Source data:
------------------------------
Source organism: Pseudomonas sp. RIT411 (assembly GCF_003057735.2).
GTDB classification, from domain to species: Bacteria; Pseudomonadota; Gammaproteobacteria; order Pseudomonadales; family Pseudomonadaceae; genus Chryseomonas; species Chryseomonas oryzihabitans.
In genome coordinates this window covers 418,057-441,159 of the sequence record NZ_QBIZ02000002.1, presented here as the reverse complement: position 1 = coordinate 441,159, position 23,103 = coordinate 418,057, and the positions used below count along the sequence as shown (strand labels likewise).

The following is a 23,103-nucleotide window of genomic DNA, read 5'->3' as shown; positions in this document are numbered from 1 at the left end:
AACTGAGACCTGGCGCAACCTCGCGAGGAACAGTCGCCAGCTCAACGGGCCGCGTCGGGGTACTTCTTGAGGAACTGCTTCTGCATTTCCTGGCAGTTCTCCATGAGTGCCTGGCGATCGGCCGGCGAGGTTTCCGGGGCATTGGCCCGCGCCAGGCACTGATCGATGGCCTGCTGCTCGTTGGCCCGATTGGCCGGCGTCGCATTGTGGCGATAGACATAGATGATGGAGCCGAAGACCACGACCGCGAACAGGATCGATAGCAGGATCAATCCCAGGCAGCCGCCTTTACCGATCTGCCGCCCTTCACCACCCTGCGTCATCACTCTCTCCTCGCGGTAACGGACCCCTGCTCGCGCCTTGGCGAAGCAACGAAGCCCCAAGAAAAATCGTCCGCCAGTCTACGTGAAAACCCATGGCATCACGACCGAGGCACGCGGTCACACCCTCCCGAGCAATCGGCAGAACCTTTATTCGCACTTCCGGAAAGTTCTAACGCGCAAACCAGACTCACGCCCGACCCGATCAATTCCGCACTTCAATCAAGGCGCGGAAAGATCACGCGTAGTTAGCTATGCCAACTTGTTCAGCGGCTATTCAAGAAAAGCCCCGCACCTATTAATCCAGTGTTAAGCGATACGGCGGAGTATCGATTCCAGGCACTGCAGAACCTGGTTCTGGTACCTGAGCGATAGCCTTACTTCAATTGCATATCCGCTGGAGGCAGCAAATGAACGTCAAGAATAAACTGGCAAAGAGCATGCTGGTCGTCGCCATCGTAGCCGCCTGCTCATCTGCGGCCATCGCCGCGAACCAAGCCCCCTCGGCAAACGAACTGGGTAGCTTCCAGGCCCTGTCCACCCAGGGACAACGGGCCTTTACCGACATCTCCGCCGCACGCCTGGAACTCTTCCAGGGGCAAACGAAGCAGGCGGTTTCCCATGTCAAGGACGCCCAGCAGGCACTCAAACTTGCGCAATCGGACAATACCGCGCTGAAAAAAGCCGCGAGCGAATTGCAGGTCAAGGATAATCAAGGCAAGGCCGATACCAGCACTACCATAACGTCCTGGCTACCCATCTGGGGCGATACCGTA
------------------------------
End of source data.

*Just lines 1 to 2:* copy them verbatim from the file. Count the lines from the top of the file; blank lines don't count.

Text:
Source organism: Pseudomonas sp. RIT411 (assembly GCF_003057735.2).
GTDB classification, from domain to species: Bacteria; Pseudomonadota; Gammaproteobacteria; order Pseudomonadales; family Pseudomonadaceae; genus Chryseomonas; species Chryseomonas oryzihabitans.